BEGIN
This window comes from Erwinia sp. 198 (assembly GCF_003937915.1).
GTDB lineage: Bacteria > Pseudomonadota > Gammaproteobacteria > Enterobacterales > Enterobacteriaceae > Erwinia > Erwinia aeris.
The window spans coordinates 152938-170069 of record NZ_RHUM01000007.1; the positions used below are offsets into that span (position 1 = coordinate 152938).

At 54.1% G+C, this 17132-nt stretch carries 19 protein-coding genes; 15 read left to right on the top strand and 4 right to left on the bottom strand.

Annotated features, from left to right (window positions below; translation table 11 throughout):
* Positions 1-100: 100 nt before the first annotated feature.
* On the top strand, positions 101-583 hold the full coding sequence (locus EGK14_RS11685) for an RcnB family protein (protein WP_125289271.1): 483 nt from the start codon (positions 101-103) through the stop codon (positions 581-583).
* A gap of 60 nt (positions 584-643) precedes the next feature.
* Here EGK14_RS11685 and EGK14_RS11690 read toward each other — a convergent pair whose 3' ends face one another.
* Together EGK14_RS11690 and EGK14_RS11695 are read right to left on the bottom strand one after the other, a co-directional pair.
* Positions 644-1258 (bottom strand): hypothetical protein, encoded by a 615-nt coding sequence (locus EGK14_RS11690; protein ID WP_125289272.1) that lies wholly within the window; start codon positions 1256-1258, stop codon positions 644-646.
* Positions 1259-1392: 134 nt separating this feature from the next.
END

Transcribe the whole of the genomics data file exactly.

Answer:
This window comes from Erwinia sp. 198 (assembly GCF_003937915.1).
GTDB lineage: Bacteria > Pseudomonadota > Gammaproteobacteria > Enterobacterales > Enterobacteriaceae > Erwinia > Erwinia aeris.
The window spans coordinates 152938-170069 of record NZ_RHUM01000007.1; the positions used below are offsets into that span (position 1 = coordinate 152938).

At 54.1% G+C, this 17132-nt stretch carries 19 protein-coding genes; 15 read left to right on the top strand and 4 right to left on the bottom strand.

Annotated features, from left to right (window positions below; translation table 11 throughout):
* Positions 1-100: 100 nt before the first annotated feature.
* On the top strand, positions 101-583 hold the full coding sequence (locus EGK14_RS11685) for an RcnB family protein (protein WP_125289271.1): 483 nt from the start codon (positions 101-103) through the stop codon (positions 581-583).
* A gap of 60 nt (positions 584-643) precedes the next feature.
* Here EGK14_RS11685 and EGK14_RS11690 read toward each other — a convergent pair whose 3' ends face one another.
* Together EGK14_RS11690 and EGK14_RS11695 are read right to left on the bottom strand one after the other, a co-directional pair.
* Positions 644-1258 (bottom strand): hypothetical protein, encoded by a 615-nt coding sequence (locus EGK14_RS11690; protein ID WP_125289272.1) that lies wholly within the window; start codon positions 1256-1258, stop codon positions 644-646.
* Positions 1259-1392: 134 nt separating this feature from the next.